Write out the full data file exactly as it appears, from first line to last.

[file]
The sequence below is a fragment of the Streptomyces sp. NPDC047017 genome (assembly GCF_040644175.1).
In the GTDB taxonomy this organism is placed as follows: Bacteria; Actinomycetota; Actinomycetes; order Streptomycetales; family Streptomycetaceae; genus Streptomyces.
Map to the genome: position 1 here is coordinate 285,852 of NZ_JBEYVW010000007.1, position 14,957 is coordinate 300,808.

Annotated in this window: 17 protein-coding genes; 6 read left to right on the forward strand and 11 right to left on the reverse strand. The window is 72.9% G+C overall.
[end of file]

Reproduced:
The sequence below is a fragment of the Streptomyces sp. NPDC047017 genome (assembly GCF_040644175.1).
In the GTDB taxonomy this organism is placed as follows: Bacteria; Actinomycetota; Actinomycetes; order Streptomycetales; family Streptomycetaceae; genus Streptomyces.
Map to the genome: position 1 here is coordinate 285,852 of NZ_JBEYVW010000007.1, position 14,957 is coordinate 300,808.

Annotated in this window: 17 protein-coding genes; 6 read left to right on the forward strand and 11 right to left on the reverse strand. The window is 72.9% G+C overall.